PARENTS

Ontario Parents Are Facing Fewer Child Care Options This Year

Make sure you have yours sorted out.

08/30/2017 12:31 EDT | Updated 08/30/2017 16:18 EDT
Kohei Hara

With new regulations coming into play for Ontario child care providers as of Sept. 1, 2017, many parents are discovering that not every child care centre is equipped to deal with them.

While new rules have been rolling out since 2015, when the Child Care and Early Years Act began replacing the Day Nurseries Act, September marks the last round, which affects things like after-school (or recreational) programs, as well as children with medical conditions.

The legislation, which focuses in large part on regulations for unlicensed child care centres, can affect programs children were already attending, depending on how they're set up.

As the CBC reports, some parents are discovering the places they've already registered their kids don't meet the new provincial regulations.

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"We're going to have to shift our work and find a private nanny," one parent told the network. "We're hoping it will all work out."

The new rules state that recreational, or after-school programs, cannot be carried out for longer than three hours, unless they fit certain criteria, such as being operated by a school board or the YMCA. While this won't necessarily affect children who go right from school, others who use such programs as a half-day option won't be able to do so unless it's licensed properly.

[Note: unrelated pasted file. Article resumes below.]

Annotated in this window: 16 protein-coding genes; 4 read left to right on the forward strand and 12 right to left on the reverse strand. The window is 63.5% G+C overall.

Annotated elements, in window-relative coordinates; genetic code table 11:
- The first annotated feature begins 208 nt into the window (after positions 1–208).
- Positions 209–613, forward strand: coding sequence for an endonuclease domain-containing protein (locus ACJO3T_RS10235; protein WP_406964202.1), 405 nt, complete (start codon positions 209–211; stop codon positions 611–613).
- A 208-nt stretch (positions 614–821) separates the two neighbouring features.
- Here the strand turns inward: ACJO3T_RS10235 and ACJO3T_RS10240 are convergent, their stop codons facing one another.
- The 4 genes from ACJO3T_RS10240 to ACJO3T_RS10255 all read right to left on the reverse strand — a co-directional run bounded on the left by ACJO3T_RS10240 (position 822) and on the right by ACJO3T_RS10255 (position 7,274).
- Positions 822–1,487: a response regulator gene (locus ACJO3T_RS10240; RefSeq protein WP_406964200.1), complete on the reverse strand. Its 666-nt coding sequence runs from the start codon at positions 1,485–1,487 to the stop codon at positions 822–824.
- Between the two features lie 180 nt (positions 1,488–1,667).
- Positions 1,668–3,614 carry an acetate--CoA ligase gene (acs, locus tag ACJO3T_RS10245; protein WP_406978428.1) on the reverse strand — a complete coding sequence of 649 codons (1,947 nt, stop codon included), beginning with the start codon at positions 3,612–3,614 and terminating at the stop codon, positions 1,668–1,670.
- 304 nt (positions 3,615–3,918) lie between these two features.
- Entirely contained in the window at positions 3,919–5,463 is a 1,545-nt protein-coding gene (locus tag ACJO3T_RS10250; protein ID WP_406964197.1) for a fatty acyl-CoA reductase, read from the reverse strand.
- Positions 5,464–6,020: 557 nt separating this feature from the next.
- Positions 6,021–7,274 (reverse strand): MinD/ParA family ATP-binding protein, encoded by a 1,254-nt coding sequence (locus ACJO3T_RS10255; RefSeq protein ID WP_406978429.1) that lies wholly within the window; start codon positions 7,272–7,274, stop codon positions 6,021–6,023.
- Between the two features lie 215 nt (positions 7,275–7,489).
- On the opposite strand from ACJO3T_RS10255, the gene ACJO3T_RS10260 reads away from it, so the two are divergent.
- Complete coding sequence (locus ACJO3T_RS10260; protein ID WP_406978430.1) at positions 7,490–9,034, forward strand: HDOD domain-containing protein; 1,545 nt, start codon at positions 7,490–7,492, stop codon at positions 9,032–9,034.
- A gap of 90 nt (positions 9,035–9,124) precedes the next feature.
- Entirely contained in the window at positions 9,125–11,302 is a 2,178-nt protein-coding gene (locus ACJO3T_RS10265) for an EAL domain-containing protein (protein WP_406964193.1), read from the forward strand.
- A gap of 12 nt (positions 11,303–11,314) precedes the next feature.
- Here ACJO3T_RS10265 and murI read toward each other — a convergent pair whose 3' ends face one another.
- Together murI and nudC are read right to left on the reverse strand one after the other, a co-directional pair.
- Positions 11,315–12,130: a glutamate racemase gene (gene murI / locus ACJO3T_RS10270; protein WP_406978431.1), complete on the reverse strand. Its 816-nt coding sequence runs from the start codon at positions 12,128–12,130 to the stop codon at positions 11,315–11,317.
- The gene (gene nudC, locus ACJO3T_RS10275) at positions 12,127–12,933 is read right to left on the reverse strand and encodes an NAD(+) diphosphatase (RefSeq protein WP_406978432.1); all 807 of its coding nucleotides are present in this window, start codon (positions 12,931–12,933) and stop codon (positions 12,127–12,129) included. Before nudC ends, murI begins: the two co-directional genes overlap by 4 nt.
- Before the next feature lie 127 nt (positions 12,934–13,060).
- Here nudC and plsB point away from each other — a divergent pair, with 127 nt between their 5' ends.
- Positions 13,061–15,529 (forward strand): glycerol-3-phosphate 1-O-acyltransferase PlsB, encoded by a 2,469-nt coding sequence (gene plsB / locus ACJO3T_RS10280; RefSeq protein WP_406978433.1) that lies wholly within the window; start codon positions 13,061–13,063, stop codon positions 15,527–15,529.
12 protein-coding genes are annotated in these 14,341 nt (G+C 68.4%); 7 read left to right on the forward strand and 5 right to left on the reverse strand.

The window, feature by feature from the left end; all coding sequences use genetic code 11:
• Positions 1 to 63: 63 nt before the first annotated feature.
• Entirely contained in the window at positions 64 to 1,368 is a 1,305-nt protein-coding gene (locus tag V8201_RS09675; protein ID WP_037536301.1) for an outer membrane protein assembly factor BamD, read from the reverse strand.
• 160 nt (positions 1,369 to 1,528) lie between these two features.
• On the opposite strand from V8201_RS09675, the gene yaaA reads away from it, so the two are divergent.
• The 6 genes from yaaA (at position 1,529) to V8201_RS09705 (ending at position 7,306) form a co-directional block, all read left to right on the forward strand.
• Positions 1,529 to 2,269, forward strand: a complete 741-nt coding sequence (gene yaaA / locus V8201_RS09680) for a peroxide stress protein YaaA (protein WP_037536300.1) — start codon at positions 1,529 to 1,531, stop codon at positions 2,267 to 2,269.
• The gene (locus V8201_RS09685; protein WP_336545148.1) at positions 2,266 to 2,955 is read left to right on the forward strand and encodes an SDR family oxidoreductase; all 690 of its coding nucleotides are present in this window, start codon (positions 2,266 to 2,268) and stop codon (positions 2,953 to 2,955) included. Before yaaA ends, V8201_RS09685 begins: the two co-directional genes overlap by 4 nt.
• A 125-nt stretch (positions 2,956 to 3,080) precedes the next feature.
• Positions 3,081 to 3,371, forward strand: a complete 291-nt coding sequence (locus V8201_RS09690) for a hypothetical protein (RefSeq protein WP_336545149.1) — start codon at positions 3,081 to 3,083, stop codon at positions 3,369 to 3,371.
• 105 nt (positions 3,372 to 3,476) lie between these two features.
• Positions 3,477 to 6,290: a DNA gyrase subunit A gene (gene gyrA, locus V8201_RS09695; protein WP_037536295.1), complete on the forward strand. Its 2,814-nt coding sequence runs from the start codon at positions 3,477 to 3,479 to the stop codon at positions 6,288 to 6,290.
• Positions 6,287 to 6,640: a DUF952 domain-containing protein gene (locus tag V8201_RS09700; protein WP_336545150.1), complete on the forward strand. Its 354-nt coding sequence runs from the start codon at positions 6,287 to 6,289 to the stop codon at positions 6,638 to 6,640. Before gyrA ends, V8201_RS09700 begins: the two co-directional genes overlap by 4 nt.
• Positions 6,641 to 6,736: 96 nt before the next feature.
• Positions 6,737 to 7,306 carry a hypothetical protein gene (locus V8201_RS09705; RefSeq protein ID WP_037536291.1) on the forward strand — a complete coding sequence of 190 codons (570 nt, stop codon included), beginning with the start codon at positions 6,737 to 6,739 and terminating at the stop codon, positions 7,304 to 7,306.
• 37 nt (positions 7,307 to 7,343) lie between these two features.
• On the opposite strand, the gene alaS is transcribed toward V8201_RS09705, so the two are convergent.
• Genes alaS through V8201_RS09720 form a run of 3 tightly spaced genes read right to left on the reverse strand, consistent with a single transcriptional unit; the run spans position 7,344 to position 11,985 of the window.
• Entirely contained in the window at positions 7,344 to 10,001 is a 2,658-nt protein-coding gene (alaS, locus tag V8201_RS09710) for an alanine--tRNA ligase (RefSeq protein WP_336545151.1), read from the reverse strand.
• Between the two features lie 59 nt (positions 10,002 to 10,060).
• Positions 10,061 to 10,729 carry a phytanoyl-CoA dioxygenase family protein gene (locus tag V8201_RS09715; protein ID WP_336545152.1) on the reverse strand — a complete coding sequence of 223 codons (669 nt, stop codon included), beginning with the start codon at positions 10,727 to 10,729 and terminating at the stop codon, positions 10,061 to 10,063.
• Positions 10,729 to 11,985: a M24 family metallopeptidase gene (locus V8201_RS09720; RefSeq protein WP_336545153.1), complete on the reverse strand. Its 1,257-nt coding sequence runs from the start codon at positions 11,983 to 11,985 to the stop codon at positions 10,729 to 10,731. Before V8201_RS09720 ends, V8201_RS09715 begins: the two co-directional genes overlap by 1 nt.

For children with medical needs, an individualized plan must be developed with the child's parents and appropriate health professionals, including the specific actions that need to happen if an emergency occurs and a detailed description of the support available at the centre.

The Liberals plan to put $7 billion towards child care over the next decade, creating up to 40,000 subsidized daycare spots.

This is all happening as Prime Minister Trudeau is touring the Maritime provinces, discussing the funds the government will be putting towards child care. As announced in March, the Liberals plan to put $7 billion towards child care over the next decade, creating up to 40,000 subsidized daycare spots.

Ontario, specifically, has pledged $1.6 billion over the next five years, with the goal of giving 100,000 more children aged zero to four access to licensed child care options.

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According to a 2016 study by the Canadian Centre for Policy Alternatives, daycare fees vary widely across the country, but Ontario has the highest by far. For infants (under 18 months) in the province, the average cost is $1235 per month, while for toddlers (18 months to age three), it's $1099 a month, and for preschool it's $974 a month.

A recent study found that three-quarters of families in Toronto can't afford licensed child care, reported the Toronto Star earlier this year.

For parents who need information about where to find child care near them, the Ministry of Education has a comprehensive website with search functions — and assumedly, child care options that fit all of their regulations.

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